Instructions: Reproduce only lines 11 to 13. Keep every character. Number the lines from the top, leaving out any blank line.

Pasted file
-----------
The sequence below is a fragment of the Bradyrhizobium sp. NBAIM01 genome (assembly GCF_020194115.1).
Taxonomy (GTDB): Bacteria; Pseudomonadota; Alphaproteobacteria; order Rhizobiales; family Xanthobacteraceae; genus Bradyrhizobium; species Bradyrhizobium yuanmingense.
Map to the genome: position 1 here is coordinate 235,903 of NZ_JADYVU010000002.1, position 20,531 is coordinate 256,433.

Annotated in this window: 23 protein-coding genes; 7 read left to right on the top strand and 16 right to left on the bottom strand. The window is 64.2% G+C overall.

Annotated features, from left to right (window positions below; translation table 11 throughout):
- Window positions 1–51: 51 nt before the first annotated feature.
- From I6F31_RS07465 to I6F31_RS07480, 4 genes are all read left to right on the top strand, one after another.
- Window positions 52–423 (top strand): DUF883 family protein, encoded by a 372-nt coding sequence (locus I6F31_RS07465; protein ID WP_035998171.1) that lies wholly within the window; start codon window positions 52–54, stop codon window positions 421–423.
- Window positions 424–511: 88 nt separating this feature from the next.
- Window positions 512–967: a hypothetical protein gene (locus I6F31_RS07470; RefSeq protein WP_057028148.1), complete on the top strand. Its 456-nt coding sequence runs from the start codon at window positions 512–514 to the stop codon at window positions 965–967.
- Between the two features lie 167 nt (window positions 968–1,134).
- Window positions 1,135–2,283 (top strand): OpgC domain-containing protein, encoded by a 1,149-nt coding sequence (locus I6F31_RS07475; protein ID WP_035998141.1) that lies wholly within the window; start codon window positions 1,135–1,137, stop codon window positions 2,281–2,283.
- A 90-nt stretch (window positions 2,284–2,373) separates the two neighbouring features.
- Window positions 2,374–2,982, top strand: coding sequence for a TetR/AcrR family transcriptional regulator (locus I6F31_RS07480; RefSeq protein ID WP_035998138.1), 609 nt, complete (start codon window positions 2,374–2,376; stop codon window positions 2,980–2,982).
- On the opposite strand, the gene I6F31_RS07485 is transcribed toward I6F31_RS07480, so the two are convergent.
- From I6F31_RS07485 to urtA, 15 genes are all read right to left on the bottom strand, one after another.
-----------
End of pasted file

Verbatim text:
- Between the two features lie 167 nt (window positions 968–1,134).
- Window positions 1,135–2,283 (top strand): OpgC domain-containing protein, encoded by a 1,149-nt coding sequence (locus I6F31_RS07475; protein ID WP_035998141.1) that lies wholly within the window; start codon window positions 1,135–1,137, stop codon window positions 2,281–2,283.
- A 90-nt stretch (window positions 2,284–2,373) separates the two neighbouring features.